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Exposure to lead remains a major environmental matter around the world as measures to deal efficiently with this problem in both developed and developing countries have been heightened. Each year, the cost of the health effects of lead exposure in the United States alone was estimated at US$43.5 billion in 1997, which was far much higher than any other environmental toxin. Doubts that lead exposure has weighty health significances at levels below those considered medically acceptable decades ago are held by a few while the debate over what levels of lead exposure in the contemporary world, if present, can be considered as of nominal harm is still evident.
The exposure to and the uptake of this element has consequently increased. However, in most of the developed nations, the introduction of lead into the human environment has reduced over the years, mainly due its commercial usage, particularly in petrol and also due to public health campaigns. Even though severe lead poisoning has become infrequent in such countries, chronic exposure to lower levels of the element still remains a public health issue. This is particularly among some socioeconomically disadvantaged groups and other minorities. In developing nations, sentience of the impact of exposure to lead to public health is rising but very few of these nations have formulated policies that would combat this problem.
Lead is a highly toxic substance, exposure to which can produce a wide range of adverse health effects. Both adults and children can suffer from the effects of lead poisoning, but childhood lead poisoning is much more frequent, Pocock SJ, Smith M, Baghurst PA.(1994). Over the past years through which we have learnt of the hazards of lead, millions of children have undergone its health effects. Presently also, 2010, an estimated 310,000 children who are under the age of six have too much lead in their blood, Centers for Disease Control and Prevention (2006).
There are many recognized ways through which human beings may be exposed to lead. This could be through: waning paint, bare soil, house dust, air, food, drinking water, porcelains, hair dyes and other cosmetics. Children with elevated blood lead levels, more often, are exposed to lead in their own home.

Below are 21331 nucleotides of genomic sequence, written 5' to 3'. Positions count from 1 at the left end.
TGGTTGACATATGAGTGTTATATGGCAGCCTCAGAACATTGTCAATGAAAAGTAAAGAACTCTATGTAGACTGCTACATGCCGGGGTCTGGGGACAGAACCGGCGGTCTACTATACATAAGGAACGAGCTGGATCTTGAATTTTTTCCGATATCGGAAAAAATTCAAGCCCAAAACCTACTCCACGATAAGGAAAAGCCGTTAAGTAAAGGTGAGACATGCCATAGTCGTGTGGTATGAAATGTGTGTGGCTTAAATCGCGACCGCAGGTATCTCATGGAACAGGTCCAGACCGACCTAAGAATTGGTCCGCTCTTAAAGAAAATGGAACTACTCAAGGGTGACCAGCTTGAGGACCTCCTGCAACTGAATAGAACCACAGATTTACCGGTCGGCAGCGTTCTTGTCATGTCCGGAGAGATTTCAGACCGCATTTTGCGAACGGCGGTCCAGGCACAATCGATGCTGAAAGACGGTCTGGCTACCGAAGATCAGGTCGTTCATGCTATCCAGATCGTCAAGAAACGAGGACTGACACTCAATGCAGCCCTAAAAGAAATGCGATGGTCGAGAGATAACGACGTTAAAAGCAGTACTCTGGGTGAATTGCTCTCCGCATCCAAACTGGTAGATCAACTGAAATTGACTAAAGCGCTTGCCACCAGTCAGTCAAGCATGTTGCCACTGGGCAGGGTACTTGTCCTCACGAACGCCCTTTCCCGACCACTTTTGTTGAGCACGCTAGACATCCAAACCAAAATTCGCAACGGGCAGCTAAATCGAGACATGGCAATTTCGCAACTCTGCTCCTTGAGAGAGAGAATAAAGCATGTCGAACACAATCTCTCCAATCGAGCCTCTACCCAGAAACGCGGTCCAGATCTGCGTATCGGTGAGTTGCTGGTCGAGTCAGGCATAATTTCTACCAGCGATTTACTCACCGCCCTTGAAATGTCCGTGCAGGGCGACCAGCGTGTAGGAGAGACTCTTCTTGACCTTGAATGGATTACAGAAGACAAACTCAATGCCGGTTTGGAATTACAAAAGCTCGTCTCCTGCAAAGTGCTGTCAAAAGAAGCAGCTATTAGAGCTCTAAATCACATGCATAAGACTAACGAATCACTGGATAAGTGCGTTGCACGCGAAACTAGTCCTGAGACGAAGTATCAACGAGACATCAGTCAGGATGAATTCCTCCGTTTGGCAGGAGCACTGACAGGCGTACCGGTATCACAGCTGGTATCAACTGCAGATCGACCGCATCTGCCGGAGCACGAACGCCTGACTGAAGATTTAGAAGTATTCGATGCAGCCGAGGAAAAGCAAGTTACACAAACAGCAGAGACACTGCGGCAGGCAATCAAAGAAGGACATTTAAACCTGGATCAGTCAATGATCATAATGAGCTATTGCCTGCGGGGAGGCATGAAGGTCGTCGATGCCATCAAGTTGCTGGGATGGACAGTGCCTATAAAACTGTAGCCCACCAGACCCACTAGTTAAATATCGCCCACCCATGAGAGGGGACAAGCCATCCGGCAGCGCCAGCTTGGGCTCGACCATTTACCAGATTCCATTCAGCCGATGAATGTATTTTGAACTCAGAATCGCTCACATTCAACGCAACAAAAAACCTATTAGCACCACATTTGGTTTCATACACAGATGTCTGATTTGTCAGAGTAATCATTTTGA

Lead, an ever-present and nifty metal, has been on the use ever since prehistoric days. It has become extensively spread and accumulated in the environment. Human exposure to and uptake of this non-essential element has consequently increased. Damage to almost all organs of the human body is evident at higher levels of exposure. Some of the organs affected are exemplified by: the kidneys and blood, the central nervous system, which can further lead to death in excessive levels.
Most researches that have been carried out in the past 30 years have shown adverse health effects of abstemiously increased blood lead levels, i.e. below 25 mg/dl. The allowable exposure levels in the ambient (air, water, soil, etc.) atmosphere, as well as in the working environment, has consequently been gradually lowered. Furthermore, exposures through occupation or the environment has remained a serious problem in many developing and industrializing countries, Centers for Disease Control and Prevention (2006).
This review focuses on lead poisoning in children because of the high prevalence of lead in the environment, and because the impact of lead exposure on children's neurocognitive development, in particular, is substantial. Emerging data suggest a health impact on neurocognitive function at much lower blood concentrations of lead than thought earlier.2-5 children are particularly sensitive and susceptible to lead toxicity and as such are a subpopulation at which prevention strategies need to be targeted. Childhood lead remains a major public health problem for certain groups of children, specifically African-American children in the USA, children living in areas of low socioeconomic status, children living in rural mining communities, and children in developing countries such as India and the Philippines, Zietz B, de Vergara JD, Kevekordes S, Dunkelberg H. (2001). This paper also presents a case study of the assessment of children exposed to lead in different areas of the world such as Esperance, Western Australia, America among others to illustrate the principles of managing such events from a public health perspective, as well as the scientific rationale for this approach.
History and Epidemiology of Lead Exposure and Poisoning
Exposure was first reported in 370 BC. It was most common among industrial workers in the 19th and early 20th centuries. This was due to their exposure through plumbing, painting, smelting, printing and a host of other industrial activities, Pocock et al (1994). Franklin, in 1767, received a list of patients in La Charite´ Hospital, Paris, who had been admitted due to some symptoms, although not recognized then, were clearly those resulting from lead poisoning.
Tanqueral des Planches, in 1839, defined the symptoms of acute lead poisoning. His study was so detailed that little has been added to the clinical signs and symptoms of acute lead poisoning in adults. At around mid-19th century in the United Kingdom, lead poisoning through occupation was a common condition. However, in 1882, after the deaths of several employees working in the lead industry, a legislative enquiry was instigated to look into the working conditions in lead factories. This resulted in the 1883 Factory and Workshop Act (Prevention of Lead Poisoning), which required lead factories to conform to certain minimum standards, e.g. the provision of ventilation and protective clothing, Zietz Bet al (2001).